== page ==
The country’s first national river (1972), the Buffalo River flows roughly 135 miles and includes nearly 95,000 acres of public land along its corridor. It has been the topic of a full-length book, the subject of a National Geographic feature article, and the cornerstone for the state’s environmental movement. The stream descends nearly 2000 feet through layers of sandstone, limestone and chert. Its many bluffs are the highest in all the Ozark Mountains. Hidden away, ready for discovery, are other geologic marvels — springs, caves, waterfalls, natural bridges, and box-like canyons where trails are abundant. Numerous outfitters service the river, and there are several campgrounds, cabins, motels and other lodging options nearby. While spring and early summer are the prime floating times, the lower section of the Buffalo can be floated year-round. CONTACT: 870-741-5443; or

Greers Ferry Lake/Little Red River

Nestled in the hardwood forests and foothills between Clinton and Heber Springs, Greers Ferry is the third-largest lake in Arkansas’s Ozark Mountains (31,500 surface acres). The U.S. Army Corps of Engineers reservoir has served as a national model for environmental cleanliness. Commercial and public use campgrounds, first-class lodging, resorts and championship golf courses are trademarks. The Little Red River emerges icy-cold from Greers Ferry Dam and provides excellent trout fishing waters for miles downstream. An International Game Fish Association (IGFA) and National Fresh Water Fishing Hall of Fame all-tackle world-record German brown trout was caught here in 1992. The big brown weighed in at 40lbs., 4ozs. Resorts and outfitters are available. The lake and river visitor center is located on Ark. 25 at the western end of the dam. CONTACT: 501-362- 9067;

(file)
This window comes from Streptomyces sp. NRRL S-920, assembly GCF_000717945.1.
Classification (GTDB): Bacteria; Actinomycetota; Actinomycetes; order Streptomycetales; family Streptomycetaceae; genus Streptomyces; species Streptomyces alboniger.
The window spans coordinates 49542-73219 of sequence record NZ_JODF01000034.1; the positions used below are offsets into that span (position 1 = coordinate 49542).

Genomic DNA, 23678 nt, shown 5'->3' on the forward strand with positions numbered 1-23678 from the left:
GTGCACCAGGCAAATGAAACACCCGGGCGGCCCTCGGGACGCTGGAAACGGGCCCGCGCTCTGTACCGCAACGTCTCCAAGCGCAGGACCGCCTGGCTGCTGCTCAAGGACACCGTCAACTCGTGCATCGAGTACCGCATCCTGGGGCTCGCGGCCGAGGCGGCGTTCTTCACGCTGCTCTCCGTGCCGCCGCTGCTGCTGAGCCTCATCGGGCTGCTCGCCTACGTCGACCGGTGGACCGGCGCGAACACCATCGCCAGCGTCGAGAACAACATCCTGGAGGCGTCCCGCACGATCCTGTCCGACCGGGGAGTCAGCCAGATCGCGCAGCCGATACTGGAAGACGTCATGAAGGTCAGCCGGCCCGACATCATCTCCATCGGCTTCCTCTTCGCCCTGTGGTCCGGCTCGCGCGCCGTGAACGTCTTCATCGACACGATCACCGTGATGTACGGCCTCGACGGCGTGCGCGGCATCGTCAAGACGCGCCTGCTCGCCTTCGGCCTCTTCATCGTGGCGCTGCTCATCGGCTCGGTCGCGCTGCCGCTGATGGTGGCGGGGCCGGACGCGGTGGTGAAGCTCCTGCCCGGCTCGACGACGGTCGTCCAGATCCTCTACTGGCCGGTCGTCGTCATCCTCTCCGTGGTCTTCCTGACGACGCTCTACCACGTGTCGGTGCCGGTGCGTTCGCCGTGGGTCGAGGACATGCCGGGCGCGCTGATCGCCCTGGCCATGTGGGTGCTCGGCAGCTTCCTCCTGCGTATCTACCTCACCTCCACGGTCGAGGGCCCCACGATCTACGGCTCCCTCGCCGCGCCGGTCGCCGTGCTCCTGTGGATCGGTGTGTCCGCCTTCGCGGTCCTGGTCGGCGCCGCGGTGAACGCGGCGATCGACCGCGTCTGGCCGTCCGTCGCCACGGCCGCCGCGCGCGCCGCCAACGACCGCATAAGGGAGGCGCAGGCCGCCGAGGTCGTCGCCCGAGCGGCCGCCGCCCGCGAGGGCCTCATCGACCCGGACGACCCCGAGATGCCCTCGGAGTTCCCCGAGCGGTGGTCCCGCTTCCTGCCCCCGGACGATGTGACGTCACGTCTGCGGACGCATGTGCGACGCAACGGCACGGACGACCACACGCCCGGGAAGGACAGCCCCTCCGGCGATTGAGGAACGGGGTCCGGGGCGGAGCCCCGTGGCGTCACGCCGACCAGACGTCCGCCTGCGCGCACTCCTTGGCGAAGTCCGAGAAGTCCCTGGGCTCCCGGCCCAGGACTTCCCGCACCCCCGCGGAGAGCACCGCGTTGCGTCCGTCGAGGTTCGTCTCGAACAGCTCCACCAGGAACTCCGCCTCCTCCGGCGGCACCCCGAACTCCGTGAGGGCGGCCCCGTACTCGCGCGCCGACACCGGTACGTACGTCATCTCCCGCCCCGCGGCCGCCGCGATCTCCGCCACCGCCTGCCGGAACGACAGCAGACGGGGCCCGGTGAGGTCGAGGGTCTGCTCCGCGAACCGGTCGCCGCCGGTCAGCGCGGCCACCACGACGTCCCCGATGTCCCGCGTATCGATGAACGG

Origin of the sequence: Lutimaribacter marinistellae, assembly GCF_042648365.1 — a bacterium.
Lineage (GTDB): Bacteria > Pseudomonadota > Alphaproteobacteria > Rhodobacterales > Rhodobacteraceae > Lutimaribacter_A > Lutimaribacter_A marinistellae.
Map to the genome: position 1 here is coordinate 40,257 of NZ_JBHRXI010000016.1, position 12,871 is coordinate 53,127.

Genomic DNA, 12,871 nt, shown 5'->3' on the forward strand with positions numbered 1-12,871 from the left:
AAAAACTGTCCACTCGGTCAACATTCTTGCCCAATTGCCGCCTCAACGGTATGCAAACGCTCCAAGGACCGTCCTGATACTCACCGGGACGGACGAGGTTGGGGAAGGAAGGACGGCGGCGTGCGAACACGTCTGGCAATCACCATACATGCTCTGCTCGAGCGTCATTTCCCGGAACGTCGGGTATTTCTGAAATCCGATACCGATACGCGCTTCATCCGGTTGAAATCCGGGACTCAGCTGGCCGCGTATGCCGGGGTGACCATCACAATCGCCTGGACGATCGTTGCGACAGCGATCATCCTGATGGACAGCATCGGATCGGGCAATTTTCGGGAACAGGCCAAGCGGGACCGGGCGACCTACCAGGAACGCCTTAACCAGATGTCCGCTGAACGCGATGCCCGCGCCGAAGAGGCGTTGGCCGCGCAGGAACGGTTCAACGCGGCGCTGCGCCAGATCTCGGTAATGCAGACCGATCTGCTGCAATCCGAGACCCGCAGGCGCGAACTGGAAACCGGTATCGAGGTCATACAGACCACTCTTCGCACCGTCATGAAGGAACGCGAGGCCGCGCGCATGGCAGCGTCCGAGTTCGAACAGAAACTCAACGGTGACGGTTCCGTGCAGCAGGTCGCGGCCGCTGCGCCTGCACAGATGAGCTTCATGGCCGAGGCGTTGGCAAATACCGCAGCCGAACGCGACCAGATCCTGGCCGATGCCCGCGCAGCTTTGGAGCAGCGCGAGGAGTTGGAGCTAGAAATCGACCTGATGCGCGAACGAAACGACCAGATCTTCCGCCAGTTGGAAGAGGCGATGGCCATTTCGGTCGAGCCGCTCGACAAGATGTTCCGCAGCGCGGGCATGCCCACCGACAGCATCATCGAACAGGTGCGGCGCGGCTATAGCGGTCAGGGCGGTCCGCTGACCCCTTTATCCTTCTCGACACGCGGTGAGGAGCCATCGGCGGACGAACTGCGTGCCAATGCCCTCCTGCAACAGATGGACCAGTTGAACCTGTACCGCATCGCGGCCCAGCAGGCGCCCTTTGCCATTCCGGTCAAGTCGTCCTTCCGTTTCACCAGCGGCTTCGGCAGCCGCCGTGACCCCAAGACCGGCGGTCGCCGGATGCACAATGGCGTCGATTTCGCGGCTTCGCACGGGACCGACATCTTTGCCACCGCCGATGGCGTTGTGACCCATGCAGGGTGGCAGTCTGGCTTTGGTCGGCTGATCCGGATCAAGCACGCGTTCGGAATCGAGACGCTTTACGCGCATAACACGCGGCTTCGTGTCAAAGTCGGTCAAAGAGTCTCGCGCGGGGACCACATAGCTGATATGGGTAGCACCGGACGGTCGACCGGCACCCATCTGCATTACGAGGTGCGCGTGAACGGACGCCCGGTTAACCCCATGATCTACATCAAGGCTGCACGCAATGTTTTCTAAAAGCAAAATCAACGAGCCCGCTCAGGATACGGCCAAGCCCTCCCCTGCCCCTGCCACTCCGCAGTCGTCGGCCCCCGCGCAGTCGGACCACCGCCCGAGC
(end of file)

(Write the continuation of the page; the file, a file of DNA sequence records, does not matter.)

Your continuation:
Lake Chicot

Lake Chicot in Lake Village has the honor of being Arkansas’s largest natural lake as well as the largest oxbow lake in North America. The waters cover over 5,000 acres and form a stunning C-shaped curve running almost 22 miles long and one mile wide.

The lake itself is an outdoor enthusiast’s dream. Fishing, boating, and bird watching are amazing near the lake. Photographers are sure to notice the amazing sunrises and sunsets over Lake Chicot.

Bluegill fishing is extremely popular in the water, although channel catfish, crappie and largemouth bass are plentiful due to the abundance of cypress in the water. Lake Chicot is part of the Mississippi Flyway, one of the defined routes for migratory birds, the lake also attracts migrating ducks and geese during the fall and winter, as well as ibises, egrets, and storks.

Arkansas’s Great River Road

Along The Natural State’s eastern border flows a mighty river that has transformed the land and the people within its reach. It is the majestic Mississippi River, which starts as a stream in Minnesota, winding throughout America’s heartland to Louisiana, where it relinquishes its powerful waters into the Gulf of Mexico.